Man of Letters.

From: Transcendentalism in New England: A History (1880)
Author: Octavius Brooks Frothingham
Published: G.P. Putnam's Sons 1880 New York



  THE man who was as influential as any in planting the seeds of the transcendental philosophy in good soil, and in showing whither its principles tended, is known now, and has from the first been known, chiefly as a man of letters, a thoughtful observer, a careful student and a serious inquirer after knowledge. George Ripley, one year older than Emerson, was one of the forerunners and prophets of the new dispensation. He was by temperament as well as by training, a scholar, a reader of books, a discerner of opinions, a devotee of ideas. A mind of such clearness and serenity, accurate judgment, fine taste, and rare skill in the use of language, written and spoken, was of great value in introducing, defining and interpreting the vast, vague thoughts that were burning in the minds of speculative men. He was one of the first in America to master the German language; and, his bent of mind being philosophical and theological, he became a medium through which the French and German thought found its way to New England. He was an importer, reader and lender of the new books of the living Continental thinkers. His library contained a rich collection of works in philosophy, theology, hermeneutics, criticism of the Old and New Testaments, and divinity in its different branches of dogmatics and sentiment. He was intimate with N. L. Frothingham and Convers Francis, the admirable scholar, the hospitable and independent. thinker, the enthusiastic and humane believer, the centre and generous distributor of copious intellectual gifts to all who came within his reach. Theodore Parker was the intellectual product of these two men, Convers Francis and George Ripley. The former fed his passion for knowledge; the latter, at the period of his life in the divinity school, gave direction to· his thought. The books that did most to determine the set of Parker’s mind were taken from Mr. Ripley’s library. For a considerable time, in Parker’s early ministry, they were close and thoroughly congenial friends. They walked and talked together; made long excursions; attended conventions; were members of the same club or coterie; joined in the discussions at which Emerson, Channing, Hedge, Clarke, Alcott took part; and, though parted, in after life, by circumstances which appointed them to different spheres of labor,—one in Boston, the other in NewYork,—they continued to the end, constant and hearty well wishers. At the close of his life, Parker expressed a hope that Ripley might be his biographer.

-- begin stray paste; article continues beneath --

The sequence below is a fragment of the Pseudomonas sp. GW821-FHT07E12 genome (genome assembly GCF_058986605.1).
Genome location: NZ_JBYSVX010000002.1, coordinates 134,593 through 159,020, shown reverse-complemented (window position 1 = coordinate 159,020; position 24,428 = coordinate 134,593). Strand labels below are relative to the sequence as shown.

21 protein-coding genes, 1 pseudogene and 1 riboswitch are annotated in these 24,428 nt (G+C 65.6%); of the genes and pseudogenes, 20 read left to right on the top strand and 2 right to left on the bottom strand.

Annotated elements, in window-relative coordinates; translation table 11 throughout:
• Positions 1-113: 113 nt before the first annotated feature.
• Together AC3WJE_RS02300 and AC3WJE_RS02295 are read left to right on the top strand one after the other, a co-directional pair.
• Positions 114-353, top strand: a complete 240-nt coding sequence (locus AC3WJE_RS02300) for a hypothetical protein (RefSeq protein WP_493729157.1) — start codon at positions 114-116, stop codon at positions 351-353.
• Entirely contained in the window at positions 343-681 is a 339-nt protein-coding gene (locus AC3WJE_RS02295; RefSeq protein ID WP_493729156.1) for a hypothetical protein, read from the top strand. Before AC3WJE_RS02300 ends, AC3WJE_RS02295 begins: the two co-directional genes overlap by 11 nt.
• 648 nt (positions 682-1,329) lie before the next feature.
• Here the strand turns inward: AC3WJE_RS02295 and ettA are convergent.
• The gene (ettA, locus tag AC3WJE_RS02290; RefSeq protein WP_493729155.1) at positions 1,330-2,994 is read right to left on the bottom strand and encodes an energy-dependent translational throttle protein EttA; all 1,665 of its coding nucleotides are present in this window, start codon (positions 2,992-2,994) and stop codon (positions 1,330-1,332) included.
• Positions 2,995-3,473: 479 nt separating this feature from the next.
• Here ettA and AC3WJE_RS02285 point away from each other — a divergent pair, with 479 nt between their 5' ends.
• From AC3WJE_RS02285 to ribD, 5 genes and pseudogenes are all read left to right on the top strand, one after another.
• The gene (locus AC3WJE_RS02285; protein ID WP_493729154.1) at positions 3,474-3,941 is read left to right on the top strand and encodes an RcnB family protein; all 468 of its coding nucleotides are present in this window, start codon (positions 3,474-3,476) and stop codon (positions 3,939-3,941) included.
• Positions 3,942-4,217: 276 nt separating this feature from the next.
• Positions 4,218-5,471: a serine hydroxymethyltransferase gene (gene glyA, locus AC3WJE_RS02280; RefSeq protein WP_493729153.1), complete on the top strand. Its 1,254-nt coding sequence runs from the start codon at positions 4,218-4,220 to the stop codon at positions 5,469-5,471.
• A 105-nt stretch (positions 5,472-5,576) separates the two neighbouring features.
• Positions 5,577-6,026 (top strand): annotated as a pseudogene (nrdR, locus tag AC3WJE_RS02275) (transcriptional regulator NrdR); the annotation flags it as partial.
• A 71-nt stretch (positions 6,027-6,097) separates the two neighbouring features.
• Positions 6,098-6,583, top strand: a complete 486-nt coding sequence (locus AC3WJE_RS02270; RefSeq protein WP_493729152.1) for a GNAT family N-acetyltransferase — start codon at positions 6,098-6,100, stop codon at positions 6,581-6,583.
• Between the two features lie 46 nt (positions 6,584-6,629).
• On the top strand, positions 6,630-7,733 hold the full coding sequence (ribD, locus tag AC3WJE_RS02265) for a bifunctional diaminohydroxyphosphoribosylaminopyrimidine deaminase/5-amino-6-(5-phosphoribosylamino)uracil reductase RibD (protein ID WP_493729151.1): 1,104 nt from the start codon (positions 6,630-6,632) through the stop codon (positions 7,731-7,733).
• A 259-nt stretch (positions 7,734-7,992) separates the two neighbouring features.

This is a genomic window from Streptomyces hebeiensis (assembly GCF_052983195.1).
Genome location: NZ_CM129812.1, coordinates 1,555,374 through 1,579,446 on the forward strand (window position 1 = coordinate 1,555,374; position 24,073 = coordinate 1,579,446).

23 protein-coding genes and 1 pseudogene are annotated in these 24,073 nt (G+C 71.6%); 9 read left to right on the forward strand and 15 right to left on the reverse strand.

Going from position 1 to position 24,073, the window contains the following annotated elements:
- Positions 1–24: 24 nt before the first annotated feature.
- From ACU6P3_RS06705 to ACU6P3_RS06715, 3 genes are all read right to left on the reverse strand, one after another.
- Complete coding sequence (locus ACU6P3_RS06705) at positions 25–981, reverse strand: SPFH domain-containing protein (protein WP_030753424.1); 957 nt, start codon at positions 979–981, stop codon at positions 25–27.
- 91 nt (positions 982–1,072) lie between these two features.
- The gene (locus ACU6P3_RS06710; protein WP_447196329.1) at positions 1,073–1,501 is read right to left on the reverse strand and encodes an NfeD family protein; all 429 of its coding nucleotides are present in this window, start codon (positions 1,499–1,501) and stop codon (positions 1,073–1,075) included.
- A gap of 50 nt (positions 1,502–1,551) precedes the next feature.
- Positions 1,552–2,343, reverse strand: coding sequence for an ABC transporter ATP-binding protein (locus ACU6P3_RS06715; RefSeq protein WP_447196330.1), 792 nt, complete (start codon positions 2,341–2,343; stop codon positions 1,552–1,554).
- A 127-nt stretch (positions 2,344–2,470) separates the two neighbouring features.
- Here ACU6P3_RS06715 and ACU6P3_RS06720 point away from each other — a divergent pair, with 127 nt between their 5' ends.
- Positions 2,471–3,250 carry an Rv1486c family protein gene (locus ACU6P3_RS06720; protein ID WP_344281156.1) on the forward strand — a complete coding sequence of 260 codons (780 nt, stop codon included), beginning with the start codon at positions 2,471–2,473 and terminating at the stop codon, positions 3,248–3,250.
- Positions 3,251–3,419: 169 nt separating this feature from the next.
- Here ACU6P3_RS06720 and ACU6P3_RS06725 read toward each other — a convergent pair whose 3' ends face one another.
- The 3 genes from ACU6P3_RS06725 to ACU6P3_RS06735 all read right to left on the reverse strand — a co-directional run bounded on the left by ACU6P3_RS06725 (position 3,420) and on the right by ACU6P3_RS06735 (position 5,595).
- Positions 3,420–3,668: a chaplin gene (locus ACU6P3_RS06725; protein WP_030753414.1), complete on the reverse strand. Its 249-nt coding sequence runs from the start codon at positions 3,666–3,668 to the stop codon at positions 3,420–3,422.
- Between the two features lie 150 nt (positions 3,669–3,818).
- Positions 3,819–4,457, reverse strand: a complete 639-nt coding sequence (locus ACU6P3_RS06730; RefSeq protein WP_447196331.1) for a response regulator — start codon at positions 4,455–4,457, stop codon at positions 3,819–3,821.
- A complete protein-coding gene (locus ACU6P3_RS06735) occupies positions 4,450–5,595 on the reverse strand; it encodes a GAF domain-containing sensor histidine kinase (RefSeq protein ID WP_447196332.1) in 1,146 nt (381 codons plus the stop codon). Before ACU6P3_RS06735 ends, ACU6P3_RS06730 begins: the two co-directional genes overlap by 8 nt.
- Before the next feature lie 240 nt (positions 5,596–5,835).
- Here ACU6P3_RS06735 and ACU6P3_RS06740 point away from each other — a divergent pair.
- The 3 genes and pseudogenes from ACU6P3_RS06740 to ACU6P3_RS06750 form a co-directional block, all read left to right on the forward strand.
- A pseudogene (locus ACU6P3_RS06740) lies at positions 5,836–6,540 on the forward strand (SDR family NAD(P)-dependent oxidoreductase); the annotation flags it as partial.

Mr. Ripley prepared for the ministry at the Cambridge divinity school; in 1826 accepted a call to be pastor and preacher of the church, organized but eighteen months before, and within two months worshipping in their new meeting-house on Purchase street, Boston. The ordination took place on Wednesday, Nov. 8th, of the same year. “Under his charge,” said his successor, Rev. J. I. T. Coolidge, in 1848, “the society grew from very small beginnings to strength and prosperity. As a preacher, he awakened the deepest interest, and as a devoted pastor, the warmest affection, which still survives, deep and strong, in the hearts of those who were the objects of his counsel and pastoral care. After the lapse of almost fifteen years, the connection was dissolved, for reasons which affected not the least the relations of friendship and mutual respect between the parties. It has been a great satisfaction to me, as I have passed in and out among you, to hear again and again the expressions of love and interest with which you remember the ministry of your first servant in this church.” That this was not merely the formal tribute which the courtesies of the profession exacted, is proved, as well as such a thing can be proved, by the published correspondence between the pastor and his people, by the frank declarations of the pastor in his farewell address, and by a remarkable letter, which discussed in full the causes that led to the separation of the pastor and his flock. In this long and candid letter to the church, Mr. Ripley declared himself a Transcendentalist, and avowed his sympathy with movements larger than the Christian Church represented.

  The declaration was hardly necessary. Mr. Ripley was known to be the writer of the review of Martineau’s “Rationale of Religious Enquiry,” which raised such heated controversy; his translation of Cousin’s “Philosophical Miscellanies,” with its important Introduction, had attracted the attention of literary circles; a volume of discourses, entitled “Discourses on the Philosophy of Religion,” comprising seven sermons delivered in the regular course of his ministry, left no doubt in any mind respecting his position. The controversy with Andrews Norton on “The Latest Form of Infidelity,” was carried on in 1840, the year before Mr. Ripley’s ministry ended. The calmness of tone that characterized all these writings, the clearness and serenity of statement, the seemingly easy avoidance of extremes, the absence of passion, showed the supremacy of intellect over feeling. Yet of feeling there must have been a good deal. There was a great deal in the community; there was a great deal among the clergy of his denomination; that it had found expression within his own society, is betrayed in the farewell sermon; that his own heart was deeply touched, was confessed by the fact that on the very day after his parting words to his congregation were spoken—on March 29th, 1841—Mr. Ripley took up his new ministry at Brook Farm.